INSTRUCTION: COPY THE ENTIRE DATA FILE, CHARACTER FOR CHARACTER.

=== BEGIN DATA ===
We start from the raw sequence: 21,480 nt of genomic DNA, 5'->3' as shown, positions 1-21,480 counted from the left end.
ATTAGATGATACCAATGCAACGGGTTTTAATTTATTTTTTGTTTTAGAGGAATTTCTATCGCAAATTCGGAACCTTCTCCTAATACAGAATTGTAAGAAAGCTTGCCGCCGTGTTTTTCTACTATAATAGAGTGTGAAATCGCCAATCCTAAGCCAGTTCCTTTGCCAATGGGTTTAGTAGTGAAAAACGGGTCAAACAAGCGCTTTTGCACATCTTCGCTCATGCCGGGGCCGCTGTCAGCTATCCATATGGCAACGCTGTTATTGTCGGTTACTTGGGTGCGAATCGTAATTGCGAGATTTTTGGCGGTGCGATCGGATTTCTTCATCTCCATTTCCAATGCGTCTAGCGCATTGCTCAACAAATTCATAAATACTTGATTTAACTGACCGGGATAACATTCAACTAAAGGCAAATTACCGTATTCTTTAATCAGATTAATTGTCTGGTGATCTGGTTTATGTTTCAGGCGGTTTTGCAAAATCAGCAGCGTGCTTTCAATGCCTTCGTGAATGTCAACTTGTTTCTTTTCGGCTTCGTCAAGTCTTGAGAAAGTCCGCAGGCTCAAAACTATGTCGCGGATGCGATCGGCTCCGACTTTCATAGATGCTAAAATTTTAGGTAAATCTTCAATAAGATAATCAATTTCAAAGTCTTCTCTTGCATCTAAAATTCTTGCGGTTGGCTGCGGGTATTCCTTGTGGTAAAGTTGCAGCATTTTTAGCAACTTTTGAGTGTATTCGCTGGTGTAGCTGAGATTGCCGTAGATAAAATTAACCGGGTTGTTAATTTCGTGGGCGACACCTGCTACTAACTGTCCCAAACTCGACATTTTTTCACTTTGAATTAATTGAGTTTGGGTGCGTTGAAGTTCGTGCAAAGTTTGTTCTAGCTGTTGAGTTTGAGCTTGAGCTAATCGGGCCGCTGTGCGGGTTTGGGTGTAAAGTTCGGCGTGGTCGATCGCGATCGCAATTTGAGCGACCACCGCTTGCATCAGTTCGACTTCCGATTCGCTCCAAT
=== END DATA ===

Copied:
We start from the raw sequence: 21,480 nt of genomic DNA, 5'->3' as shown, positions 1-21,480 counted from the left end.
ATTAGATGATACCAATGCAACGGGTTTTAATTTATTTTTTGTTTTAGAGGAATTTCTATCGCAAATTCGGAACCTTCTCCTAATACAGAATTGTAAGAAAGCTTGCCGCCGTGTTTTTCTACTATAATAGAGTGTGAAATCGCCAATCCTAAGCCAGTTCCTTTGCCAATGGGTTTAGTAGTGAAAAACGGGTCAAACAAGCGCTTTTGCACATCTTCGCTCATGCCGGGGCCGCTGTCAGCTATCCATATGGCAACGCTGTTATTGTCGGTTACTTGGGTGCGAATCGTAATTGCGAGATTTTTGGCGGTGCGATCGGATTTCTTCATCTCCATTTCCAATGCGTCTAGCGCATTGCTCAACAAATTCATAAATACTTGATTTAACTGACCGGGATAACATTCAACTAAAGGCAAATTACCGTATTCTTTAATCAGATTAATTGTCTGGTGATCTGGTTTATGTTTCAGGCGGTTTTGCAAAATCAGCAGCGTGCTTTCAATGCCTTCGTGAATGTCAACTTGTTTCTTTTCGGCTTCGTCAAGTCTTGAGAAAGTCCGCAGGCTCAAAACTATGTCGCGGATGCGATCGGCTCCGACTTTCATAGATGCTAAAATTTTAGGTAAATCTTCAATAAGATAATCAATTTCAAAGTCTTCTCTTGCATCTAAAATTCTTGCGGTTGGCTGCGGGTATTCCTTGTGGTAAAGTTGCAGCATTTTTAGCAACTTTTGAGTGTATTCGCTGGTGTAGCTGAGATTGCCGTAGATAAAATTAACCGGGTTGTTAATTTCGTGGGCGACACCTGCTACTAACTGTCCCAAACTCGACATTTTTTCACTTTGAATTAATTGAGTTTGGGTGCGTTGAAGTTCGTGCAAAGTTTGTTCTAGCTGTTGAGTTTGAGCTTGAGCTAATCGGGCCGCTGTGCGGGTTTGGGTGTAAAGTTCGGCGTGGTCGATCGCGATCGCAATTTGAGCGACCACCGCTTGCATCAGTTCGACTTCCGATTCGCTCCAAT